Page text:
Recapping State Elections: Results and Next Steps

While the country’s attention during last week’s election was largely on the presidential race, education had a lot at stake in key state-level decisions.


The first significant category of decisions was for governorships, for which 12 states held elections. Going into this month, Republicans held 31 offices, Democrats held 18, and an Independent led one state. In the 12 states with gubernatorial races, Republicans won six, Democrats won five, and one was still too close to call at press time.

The results put Republicans on track to tie or exceed a post-World War II record for the partisan control of governorships. See this link for an overview of the outcomes of each gubernatorial race.

School Chiefs

Another important category of state elections was for the chief state school officers. Prior to the election, in the 13 states where state chiefs are elected, five state chiefs were Republicans, three were Democrats, and five were nonpartisan. In two states, Indiana and North Carolina, incumbent Democratic state chiefs were defeated – Indiana’s Jennifer McCormick (R) defeated Superintendent Glenda Ritz (D), and North Carolina’s Mark Johnson (R) defeated Superintendent June Atkinson (D). In North Dakota, Superintendent Kirsten Baesler (R) was reelected. A close race in Montana resulted in a Republican chief, Elsie Arntzen, and another in Washington narrowly favored Chris Reykdal in a nonpartisan contest.

It is also important to note than in 12 states, the governor appoints the school chief. In three of these states – Missouri, New Hampshire, and Vermont – the governorships flipped to Republicans, while another such state, West Virginia, switched its governorship to a Democrat.

For more information on state chief races, check out this article.


This year, 86 of the country’s 99 state legislative chambers held elections to decide over 80% of all state legislative seats, or 5,916 individual legislators. At voting time, the partisan composition of state legislatures was as follows: Republicans controlled 30 legislatures, Democrats controlled 12, seven had split partisan control, and one was nonpartisan.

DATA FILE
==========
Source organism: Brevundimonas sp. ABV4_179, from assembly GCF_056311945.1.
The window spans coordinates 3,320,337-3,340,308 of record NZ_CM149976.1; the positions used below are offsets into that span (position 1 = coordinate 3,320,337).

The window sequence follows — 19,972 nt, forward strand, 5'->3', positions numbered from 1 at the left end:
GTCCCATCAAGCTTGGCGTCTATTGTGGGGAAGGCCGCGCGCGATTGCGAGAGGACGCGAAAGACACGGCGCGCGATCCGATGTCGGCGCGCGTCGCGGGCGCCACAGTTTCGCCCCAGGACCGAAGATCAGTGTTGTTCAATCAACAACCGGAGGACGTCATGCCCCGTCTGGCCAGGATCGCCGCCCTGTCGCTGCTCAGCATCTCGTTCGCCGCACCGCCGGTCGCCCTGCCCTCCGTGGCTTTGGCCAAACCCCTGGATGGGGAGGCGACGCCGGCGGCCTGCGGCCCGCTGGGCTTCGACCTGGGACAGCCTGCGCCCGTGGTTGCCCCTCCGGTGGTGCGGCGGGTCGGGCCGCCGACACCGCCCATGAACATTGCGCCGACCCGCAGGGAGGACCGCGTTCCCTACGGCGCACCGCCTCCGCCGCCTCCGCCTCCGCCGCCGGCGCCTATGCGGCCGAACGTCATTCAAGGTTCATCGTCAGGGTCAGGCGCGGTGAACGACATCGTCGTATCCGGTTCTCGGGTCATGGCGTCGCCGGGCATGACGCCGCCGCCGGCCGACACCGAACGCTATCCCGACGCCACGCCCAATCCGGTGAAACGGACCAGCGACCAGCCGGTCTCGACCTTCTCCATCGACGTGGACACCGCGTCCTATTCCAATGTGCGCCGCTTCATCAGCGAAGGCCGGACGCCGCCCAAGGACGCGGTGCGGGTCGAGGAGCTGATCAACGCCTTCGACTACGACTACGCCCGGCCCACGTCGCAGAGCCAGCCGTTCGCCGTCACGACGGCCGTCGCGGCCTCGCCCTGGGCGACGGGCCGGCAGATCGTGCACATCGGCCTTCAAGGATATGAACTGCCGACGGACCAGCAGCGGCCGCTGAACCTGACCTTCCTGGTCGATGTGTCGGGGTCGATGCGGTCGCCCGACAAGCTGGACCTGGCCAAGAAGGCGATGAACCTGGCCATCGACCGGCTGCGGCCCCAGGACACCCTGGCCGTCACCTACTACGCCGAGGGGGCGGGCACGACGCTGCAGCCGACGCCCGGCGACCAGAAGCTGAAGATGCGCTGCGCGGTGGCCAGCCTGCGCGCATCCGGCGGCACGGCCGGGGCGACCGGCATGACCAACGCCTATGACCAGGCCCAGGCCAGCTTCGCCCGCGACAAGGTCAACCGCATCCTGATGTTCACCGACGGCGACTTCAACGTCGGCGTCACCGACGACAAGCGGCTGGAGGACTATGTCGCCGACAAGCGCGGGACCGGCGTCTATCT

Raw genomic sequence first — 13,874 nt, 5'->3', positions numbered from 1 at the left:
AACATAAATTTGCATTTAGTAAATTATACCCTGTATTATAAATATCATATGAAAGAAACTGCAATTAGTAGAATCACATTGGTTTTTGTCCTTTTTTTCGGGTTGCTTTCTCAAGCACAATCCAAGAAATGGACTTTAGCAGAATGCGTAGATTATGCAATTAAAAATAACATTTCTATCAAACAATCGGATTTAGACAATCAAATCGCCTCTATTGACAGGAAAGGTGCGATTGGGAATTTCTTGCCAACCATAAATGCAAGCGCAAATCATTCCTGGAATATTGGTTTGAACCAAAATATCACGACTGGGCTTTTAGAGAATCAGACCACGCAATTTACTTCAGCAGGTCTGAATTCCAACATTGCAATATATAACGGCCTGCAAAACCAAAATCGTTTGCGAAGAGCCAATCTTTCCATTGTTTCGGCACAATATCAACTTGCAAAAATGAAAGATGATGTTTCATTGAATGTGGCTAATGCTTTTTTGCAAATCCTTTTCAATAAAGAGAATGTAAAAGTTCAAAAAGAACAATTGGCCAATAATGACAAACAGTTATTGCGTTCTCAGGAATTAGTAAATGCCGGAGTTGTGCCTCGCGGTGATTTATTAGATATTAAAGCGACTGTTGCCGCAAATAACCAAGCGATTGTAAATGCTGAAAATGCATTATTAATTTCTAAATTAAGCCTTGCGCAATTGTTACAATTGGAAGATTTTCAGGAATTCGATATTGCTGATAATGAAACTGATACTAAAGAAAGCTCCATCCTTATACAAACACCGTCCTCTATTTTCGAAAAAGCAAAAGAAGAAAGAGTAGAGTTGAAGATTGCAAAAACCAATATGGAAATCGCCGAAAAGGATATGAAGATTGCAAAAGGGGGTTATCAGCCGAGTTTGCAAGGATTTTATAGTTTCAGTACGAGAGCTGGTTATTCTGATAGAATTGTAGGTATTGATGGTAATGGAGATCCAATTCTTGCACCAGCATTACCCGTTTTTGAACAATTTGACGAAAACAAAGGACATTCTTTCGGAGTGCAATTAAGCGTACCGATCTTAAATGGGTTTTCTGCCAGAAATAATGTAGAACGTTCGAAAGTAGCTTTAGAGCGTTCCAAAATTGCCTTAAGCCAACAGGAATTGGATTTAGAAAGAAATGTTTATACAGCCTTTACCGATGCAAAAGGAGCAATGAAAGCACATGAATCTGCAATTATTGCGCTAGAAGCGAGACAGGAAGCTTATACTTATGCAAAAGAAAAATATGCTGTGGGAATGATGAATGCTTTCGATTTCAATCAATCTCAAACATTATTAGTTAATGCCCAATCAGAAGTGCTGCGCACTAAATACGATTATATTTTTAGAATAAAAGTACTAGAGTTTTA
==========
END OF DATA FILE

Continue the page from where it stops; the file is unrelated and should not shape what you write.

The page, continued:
During the election, three state legislative chambers changed from Democratic to Republican control: the Kentucky House, Iowa Senate, and Minnesota Senate. Four bodies switched in the opposite direction: the New Mexico House, Nevada Assembly, Nevada Senate, and Washington Senate. One state chamber, the Connecticut Senate, is tied between the two parties. The National Conference of State Legislatures (NCSL) notes two intriguing conclusions from the 2016 election: Republicans now control all 30 legislative bodies in the South, and Democrats now hold every seat in the Hawaii Senate (the first time one party has done so in over 30 years). See NCSL’s infographics to learn how your state legislature is composed.

Ballot Initiatives

Voters in many states were faced with contentious ballot initiatives related to education. One high-profile measure that was defeated was a referendum in Massachusetts that would have expanded the number of charter schools. Leading up to the election, this measure showcased a split among Democrats on charter schools, with some (such as U.S. Education Secretary John King) expressing support while others (such as U.S. Senator Elizabeth Warren, D-MA) opposed the referendum. Another prominent ballot initiative that was defeated was the proposed “Opportunity School District” in Georgia, which would have placed “failing” schools under state control.

The results were mixed on other ballot measures to increase PK-12 funding in California, Louisiana, Oklahoma, Oregon, Missouri, and Maine.

What’s Next?

With the election behind us, it is now more important than ever for your state policy makers to hear from your institution and state chapter. In 2017, states are likely to propose a wide array of state policies, including those stemming from the Every Student Succeeds Act and the final teacher preparation regulations.

Just last week, AACTE announced the launch of our new Advocacy Center to support your work in federal and state advocacy. Additionally, this past summer, the Advisory Council of State Representatives released a set of state policy priorities that could guide your state advocacy. (Find a customizable template of these state priorities here.) AACTE members can also conveniently locate contact information for state policy makers here, which we will be updating shortly to align with the election results as they become final.

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Aaron Goldstein

Manager, State Policy & Relations